Fantasy Premier League 'insider' agrees to hide identities of club staff after team news controversies

The fantasy football Twitter account at the centre of team news ‘leaks’ has agreed to hide the identities of backroom staff at all 20 Premier League clubs.

The Norwegian-based @insider_fpl – which tracks the fantasy football teams of Premier League players and staff – made headlines after revealing that several Aston Villa squad members and a club physio had taken Jack Grealish out of their fantasy starting XIs ahead of their game against Leicester on February 21.

No news regarding Grealish’s potential absence had been made public by the club, but when the teams were announced Grealish was absent through injury.

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Villa manager Dean Smith was unhappy at the way news of his captain’s fitness issue had become public and promised an investigation.

While @insider_fpl will no longer publish the names of backroom staff with Fantasy Premier League accounts, it will continue to flag which club a particular account is linked to.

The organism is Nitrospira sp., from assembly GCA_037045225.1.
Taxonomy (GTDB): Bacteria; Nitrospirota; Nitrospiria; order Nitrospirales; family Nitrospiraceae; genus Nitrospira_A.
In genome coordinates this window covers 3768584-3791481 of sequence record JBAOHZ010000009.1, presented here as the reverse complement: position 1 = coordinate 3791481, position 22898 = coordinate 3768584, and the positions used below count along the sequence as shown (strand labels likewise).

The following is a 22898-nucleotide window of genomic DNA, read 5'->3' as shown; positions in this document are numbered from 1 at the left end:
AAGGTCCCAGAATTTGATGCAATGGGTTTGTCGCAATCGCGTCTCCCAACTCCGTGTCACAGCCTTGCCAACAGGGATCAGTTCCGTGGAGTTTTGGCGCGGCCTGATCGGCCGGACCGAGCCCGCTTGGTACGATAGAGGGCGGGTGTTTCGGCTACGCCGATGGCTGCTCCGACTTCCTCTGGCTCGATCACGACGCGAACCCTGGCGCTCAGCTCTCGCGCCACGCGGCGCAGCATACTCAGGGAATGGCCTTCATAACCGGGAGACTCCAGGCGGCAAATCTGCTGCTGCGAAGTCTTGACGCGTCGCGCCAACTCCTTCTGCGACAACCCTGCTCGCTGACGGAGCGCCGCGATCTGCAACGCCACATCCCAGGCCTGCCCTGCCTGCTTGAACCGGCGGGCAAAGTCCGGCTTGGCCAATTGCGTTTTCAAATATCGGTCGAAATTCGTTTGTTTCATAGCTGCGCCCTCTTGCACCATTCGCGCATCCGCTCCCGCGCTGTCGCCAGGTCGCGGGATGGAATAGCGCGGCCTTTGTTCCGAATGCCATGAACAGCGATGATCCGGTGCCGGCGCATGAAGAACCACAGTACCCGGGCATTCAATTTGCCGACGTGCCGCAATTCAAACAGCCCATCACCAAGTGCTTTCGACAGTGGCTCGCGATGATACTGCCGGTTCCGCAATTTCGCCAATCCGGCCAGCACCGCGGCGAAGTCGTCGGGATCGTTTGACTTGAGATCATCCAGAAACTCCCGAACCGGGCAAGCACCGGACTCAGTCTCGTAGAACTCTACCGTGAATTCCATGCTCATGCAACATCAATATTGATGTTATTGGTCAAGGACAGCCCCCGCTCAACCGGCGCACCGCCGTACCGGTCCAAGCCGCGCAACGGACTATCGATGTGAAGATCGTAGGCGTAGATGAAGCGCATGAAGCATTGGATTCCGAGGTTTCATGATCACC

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The names of players will continue to be revealed.

Accounts belonging to a Premier League head of performance analysis, a club doctor, a kit man and even one club’s chef all continue to feature on @insider_fpl’s timeline.

Despite the concerns over sensitive information becoming public, many Premier League player’s accounts also continue to feature.

Diogo Jota transferring Adrian into his starting XI ahead of Liverpool’s trip to Sheffield United last weekend was highlighted. The goalkeeper went on to make his first start for the club since October in their 2-0 win.

Less than a month after going online, @insider_fpl has highlighted around 100 transfers in and out of the fantasy teams belonging to players and staff.

The monitoring of so many fantasy football accounts belonging to club staff has led to several Premier League clubs discussing how best to make sure no clues are offered up to their opposition.

Players and staff are not breaking any league rules or regulations when playing Fantasy Premier League, which has more than seven million participants worldwide.

But it is thought the problem could continue to grow as more accounts belonging to players and staff are identified and tracked online.

One solution could be for clubs to ask players and staff not to pick players from their club in their fantasy sides.

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